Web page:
1. It's regionally based and not confined to one town. The Silicon Valley region includes Santa Clara County and parts of three others, with a population of 2.4 million. Florida is a state of regions, and approaches to problems will increasingly originate with regional-based organizations rather than the state.
2. In addition to thinking regionally, the Valley's business leadership thinks beyond next week. Executives at companies like Calpine, Apple, Comerica Bank and a host of big-time venture capital firms that are part of the network look beyond mindless, simplistic indicators like "housing starts" and "numbers of new jobs" in measuring success. The network's index is organized around four areas of concern: Innovative Economy; Livable Community; Inclusive Society; and Regional Stewardship. The indicators the network tracks are sophisticated and deep; they range from the number of patents generated by area firms to crime rates to corporate R&D expenditures to per capita income to numbers of students enrolled in intermediate algebra to mercury levels in the water, traffic delays, voter registration levels and the financial health of arts organizations.
If the network's leadership considers data from a particular indicator alarming, it organizes task forces of businesspeople, government representatives, academics and other subject-matter experts to get results. Like startup businesses, these task force initiatives must generate their own funding and momentum.
3. The Silicon Valley Network sees diversity -- both ethnic and political -- as an asset. In the Valley, two out of five residents were born outside the country. The share of Hispanic residents has grown from 15% in 1993 to 23% in 2003. Financial supporters and board members come from a huge range of public and private universities, cultural organizations, foundations, high-tech companies, local governments, hospitals and non-profit groups, including the David and Lucile Packard Foundation and Planned Parenthood. "We're all about inclusivity and having a big umbrella," says Russell Hancock, the network's president and CEO.
It's rare to find that level of inclusiveness in Florida. Local economic development groups here, even good ones, can get knotted up real fast in Republican-Democrat foolishness or whether someone's a 'Nole or a Gator; it's hard here to get even some of the better economic development groups to truly integrate cultural affairs in economic development. Other disconnects abound: Every economic development official I've ever spoken with says the first thing that companies ask about in considering relocation is the quality of an area's educational system; but if one of the economic development groups has mounted a high-priority, focused effort to make its local school system first rate, I've missed it.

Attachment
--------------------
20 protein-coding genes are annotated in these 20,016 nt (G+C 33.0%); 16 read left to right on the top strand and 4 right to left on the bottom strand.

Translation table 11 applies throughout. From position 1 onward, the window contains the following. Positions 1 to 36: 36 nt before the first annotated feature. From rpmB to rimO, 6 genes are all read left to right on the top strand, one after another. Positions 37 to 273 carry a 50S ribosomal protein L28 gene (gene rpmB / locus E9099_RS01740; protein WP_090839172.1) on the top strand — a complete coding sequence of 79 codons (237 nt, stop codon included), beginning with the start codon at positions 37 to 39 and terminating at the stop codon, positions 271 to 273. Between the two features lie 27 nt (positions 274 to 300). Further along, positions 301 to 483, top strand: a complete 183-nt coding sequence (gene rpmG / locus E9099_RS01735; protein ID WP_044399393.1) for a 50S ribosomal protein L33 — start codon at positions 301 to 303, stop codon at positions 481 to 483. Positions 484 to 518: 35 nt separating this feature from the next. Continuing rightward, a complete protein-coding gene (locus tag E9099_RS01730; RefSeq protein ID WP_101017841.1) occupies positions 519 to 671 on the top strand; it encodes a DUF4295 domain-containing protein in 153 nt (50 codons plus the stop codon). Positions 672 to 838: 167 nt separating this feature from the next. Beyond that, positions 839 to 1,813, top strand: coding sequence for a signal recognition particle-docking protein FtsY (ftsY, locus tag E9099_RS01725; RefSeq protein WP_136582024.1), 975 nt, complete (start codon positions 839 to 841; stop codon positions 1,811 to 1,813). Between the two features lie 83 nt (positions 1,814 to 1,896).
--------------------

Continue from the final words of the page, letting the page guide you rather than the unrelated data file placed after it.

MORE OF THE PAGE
4. The Silicon Valley Network's leadership insists on a completely honest and unflinching annual report, regardless whose feelings it hurts. Successes and imperfections are both reported in positive but unblinking language. Hancock explains that the Valley's business leadership lives in a business culture of measurement and results and "just wants the facts. We feel we have big problems we have to solve. There's no fluff here, no hoo-hah. We decided we need to have a solid analytical foundation. We needed benchmarks."
The group's Index 2005 report includes good news, for example, about venture funding and child immunization rates. But it's also full of sobering data about low-income households losing ground faster than others, job losses and shortages of certain professions, and low internet connection rates(!). In his summary, Hancock isn't afraid to write that the region "has lost ground" since 2000.
A number of areas in Florida have begun to produce index-like tools, but it remains to be seen whether they're willing to be as ambitious and unafraid as the Silicon Valley Network. Jacksonville's attempt isn't. Pensacola's initial effort stumbled over politics; it's now trying again. The Tampa Bay Regional Partnership group will likely have a first draft of an index out soon.
What I've seen and heard of the various index efforts in Florida leaves me worried that the leadership may not get the point of doing them. They key to success in this kind of effort, aside from the willingness to hear the truth, is getting past the inclination to use the indexes to sell a region or to keep score in a competition against other communities. That's where the Silicon Valley Network index shines. It is, as Hancock says, neither sales tool nor scorecard. It is, instead, a road map to reach internal goals the region has set for itself. "We want to know how we're doing," he says. (Hancock is willing and available to help Florida communities; call him at 408/271-7213.)
Being willing to develop that kind of road map takes sophistication and self-confidence -- the willingness to go about building your own economic identity without aping someplace else. Areas like Silicon Valley, North Carolina's Research Triangle Park and Route 128 in Boston didn't use some other "park," "route" or "valley" as a template. They coupled their respective natural attributes with vision, leadership, hard work over many years and lots of public and private investment. And they each built something distinctive, cutting-edge and economically successful.
Florida's regions must understand that mimicking only the form of the Valley's report without adopting its function will produce some nice copy for their next recruitment brochure but won't help build community, which is the ultimate business success.Mark Howard can be reached by e-mail at firstname.lastname@example.org.